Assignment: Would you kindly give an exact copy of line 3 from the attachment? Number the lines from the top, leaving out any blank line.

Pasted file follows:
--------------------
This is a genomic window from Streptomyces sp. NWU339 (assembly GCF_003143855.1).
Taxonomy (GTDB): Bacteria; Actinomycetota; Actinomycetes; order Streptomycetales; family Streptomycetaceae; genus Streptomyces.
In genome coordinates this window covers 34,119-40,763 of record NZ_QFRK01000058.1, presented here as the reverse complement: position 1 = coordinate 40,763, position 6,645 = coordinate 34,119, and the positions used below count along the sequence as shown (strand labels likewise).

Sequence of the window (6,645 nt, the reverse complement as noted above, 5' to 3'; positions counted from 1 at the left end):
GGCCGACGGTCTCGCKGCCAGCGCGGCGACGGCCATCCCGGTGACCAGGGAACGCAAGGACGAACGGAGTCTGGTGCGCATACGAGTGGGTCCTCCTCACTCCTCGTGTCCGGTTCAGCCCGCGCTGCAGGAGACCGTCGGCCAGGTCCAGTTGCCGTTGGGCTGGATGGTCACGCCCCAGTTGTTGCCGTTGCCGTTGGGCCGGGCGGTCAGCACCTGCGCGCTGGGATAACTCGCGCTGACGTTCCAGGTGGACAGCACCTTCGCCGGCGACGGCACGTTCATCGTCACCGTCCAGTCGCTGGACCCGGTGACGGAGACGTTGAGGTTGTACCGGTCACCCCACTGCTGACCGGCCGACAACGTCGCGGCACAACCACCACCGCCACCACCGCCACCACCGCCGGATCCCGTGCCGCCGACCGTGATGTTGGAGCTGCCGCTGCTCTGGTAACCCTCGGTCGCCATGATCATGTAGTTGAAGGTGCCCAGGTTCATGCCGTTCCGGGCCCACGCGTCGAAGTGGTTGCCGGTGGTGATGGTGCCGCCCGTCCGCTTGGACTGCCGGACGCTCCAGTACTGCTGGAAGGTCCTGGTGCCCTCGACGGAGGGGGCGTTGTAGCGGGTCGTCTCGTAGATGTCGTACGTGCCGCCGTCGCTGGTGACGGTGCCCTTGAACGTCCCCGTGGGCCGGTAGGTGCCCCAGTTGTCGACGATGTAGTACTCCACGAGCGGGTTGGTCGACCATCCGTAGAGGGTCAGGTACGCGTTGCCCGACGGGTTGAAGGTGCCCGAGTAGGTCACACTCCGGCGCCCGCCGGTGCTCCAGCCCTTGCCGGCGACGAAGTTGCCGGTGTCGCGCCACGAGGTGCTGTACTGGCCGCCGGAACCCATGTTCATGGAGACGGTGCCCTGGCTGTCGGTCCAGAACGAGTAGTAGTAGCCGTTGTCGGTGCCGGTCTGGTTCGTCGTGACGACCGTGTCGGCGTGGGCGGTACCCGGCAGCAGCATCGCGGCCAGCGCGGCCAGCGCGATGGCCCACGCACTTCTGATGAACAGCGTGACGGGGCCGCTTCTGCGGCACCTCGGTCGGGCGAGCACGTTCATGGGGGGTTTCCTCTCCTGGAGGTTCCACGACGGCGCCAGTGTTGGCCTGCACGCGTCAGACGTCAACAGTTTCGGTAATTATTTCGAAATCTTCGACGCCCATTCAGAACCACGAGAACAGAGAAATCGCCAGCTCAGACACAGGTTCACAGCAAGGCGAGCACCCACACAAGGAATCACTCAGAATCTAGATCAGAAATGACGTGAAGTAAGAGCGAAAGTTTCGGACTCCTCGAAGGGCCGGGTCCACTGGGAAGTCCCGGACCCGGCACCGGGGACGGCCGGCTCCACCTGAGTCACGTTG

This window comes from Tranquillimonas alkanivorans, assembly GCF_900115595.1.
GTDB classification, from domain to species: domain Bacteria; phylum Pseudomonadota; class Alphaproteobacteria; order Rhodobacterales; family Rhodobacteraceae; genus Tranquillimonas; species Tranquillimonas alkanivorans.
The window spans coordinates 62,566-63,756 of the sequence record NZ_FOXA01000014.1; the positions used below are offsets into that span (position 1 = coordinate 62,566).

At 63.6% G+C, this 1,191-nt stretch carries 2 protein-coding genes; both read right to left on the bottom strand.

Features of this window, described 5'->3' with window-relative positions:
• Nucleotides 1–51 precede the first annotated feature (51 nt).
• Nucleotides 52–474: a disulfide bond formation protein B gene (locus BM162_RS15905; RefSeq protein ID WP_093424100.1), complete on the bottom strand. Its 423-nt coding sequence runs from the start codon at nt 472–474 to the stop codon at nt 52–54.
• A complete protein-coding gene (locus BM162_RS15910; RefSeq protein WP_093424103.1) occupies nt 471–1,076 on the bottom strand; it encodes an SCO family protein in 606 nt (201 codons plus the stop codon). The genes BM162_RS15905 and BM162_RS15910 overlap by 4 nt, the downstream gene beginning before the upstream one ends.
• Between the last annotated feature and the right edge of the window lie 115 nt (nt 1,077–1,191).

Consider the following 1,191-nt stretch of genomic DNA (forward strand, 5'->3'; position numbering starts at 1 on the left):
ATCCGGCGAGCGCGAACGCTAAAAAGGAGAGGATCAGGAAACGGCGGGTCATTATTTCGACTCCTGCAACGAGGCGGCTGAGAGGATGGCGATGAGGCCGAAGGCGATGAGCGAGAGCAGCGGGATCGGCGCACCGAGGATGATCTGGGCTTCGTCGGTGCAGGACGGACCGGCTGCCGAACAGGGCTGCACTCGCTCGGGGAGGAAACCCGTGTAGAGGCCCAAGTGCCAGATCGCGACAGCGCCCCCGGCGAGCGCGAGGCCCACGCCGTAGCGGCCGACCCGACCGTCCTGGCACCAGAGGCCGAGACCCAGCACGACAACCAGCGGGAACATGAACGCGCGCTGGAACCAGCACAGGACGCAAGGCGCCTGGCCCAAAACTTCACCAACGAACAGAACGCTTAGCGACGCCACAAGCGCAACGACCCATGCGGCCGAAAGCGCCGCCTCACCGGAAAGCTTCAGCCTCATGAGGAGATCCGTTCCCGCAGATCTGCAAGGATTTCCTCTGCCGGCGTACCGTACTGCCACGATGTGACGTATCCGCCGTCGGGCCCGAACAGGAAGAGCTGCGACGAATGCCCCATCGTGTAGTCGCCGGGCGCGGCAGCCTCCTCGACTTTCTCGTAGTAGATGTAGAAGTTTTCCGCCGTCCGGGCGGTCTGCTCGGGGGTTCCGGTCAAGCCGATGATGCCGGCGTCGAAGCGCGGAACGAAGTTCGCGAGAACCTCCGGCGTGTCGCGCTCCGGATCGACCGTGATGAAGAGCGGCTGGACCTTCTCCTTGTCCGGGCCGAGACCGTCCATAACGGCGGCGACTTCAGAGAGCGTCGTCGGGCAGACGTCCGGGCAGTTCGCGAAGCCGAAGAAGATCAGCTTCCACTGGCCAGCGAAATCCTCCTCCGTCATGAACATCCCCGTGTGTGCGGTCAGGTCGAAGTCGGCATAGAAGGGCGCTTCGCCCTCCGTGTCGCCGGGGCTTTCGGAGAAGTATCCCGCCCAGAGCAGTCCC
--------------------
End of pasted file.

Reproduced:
In genome coordinates this window covers 34,119-40,763 of record NZ_QFRK01000058.1, presented here as the reverse complement: position 1 = coordinate 40,763, position 6,645 = coordinate 34,119, and the positions used below count along the sequence as shown (strand labels likewise).